A Black Feminist Statement

​B​lack Feminism started around the 1960s, and groups started to form around the 1970s-1980s. I make that claim that Black Feminism groups…


​B​lack Feminism started around the 1960s, and groups started to form around the 1970s-1980s. I make that claim that Black Feminism groups originally started to form out of the lack of attention to issues that specifically pertain to women of color (e.g. the intersectionality of racism, lower social/class status compared to white women, and sexual oppression). “We realize that the only people who care enough about us [Black women] to work consistently for our liberation is us” (Kolmar; 273). Often, people who are oppressed are the best people suited for resolving their own oppression because they understand their oppression better than anyone else. The intersectionality of class, race, gender, sexism, and political status has often been ignored in relation to the feminist movement. Furthermore, some female groups (e.g. White women) have often reaped more productive results compared to other female groups (e.g. Black women and other marginalized groups) within feminist movements, which lead Black women to form their own movement.

Black women have not only received racial contention from society, but also racial contention within feminist movements which are supposed to collectively unite many women together. The racism against Black women within different feminist movements stifled the progress of Black women. Also, many non-colored women apart of the feminist movement during this time did not want to integrate and publicize any issues that would perceivably “hinder” the achievement of their main goals (e.g. equal pay, childcare, and equal work opportunities).​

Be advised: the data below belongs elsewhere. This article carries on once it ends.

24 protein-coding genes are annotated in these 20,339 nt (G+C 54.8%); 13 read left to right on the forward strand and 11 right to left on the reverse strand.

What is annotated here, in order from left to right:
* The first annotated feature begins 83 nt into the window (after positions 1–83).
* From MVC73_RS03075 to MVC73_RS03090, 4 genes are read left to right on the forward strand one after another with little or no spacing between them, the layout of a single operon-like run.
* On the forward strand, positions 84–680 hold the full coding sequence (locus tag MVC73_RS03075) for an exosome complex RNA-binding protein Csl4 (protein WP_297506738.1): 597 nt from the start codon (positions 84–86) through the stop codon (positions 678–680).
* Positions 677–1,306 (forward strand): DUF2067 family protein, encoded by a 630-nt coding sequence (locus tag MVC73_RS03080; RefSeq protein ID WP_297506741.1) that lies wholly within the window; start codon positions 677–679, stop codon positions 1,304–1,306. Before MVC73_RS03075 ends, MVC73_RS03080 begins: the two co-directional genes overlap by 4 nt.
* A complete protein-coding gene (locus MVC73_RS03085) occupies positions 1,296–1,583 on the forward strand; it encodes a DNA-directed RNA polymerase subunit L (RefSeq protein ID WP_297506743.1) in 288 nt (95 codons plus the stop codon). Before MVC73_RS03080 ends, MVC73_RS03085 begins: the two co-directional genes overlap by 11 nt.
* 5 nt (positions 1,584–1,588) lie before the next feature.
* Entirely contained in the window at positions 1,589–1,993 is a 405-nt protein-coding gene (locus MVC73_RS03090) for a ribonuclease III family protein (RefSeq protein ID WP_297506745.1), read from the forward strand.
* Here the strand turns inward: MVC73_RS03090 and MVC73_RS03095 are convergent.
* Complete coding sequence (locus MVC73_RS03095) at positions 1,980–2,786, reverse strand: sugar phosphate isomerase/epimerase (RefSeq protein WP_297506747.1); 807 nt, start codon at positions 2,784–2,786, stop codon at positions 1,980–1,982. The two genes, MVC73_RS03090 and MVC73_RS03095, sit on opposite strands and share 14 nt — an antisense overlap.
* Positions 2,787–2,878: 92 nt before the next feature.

Black Feminism United Black Women.

​​​During the 1960s and 1970s, many Black women were not afforded the same opportunities and respect as white women. Black women were even farther behind white women in trying to gain equality. Black women were also often sexually oppressed by white males who wanted to exert domination over Black women to limit their political and social status. “[…] we were told […] to be quiet both for the sake of being “ladylike” and to make us less objectionable in the eyes of white people” (Kolmar; 273). Black women were seen (and still are) as exotic, different, hyper-sexual, and not highly intelligent. All of these factors perpetuate the objectification and sexual exploitation of Black women. These issues were not being addressed within the feminist movement which is another reason why Black Feminism came about.

Source: Feminist Theory: A Reader | #Feminism #BlackFeminism #Women #Strength #Unite

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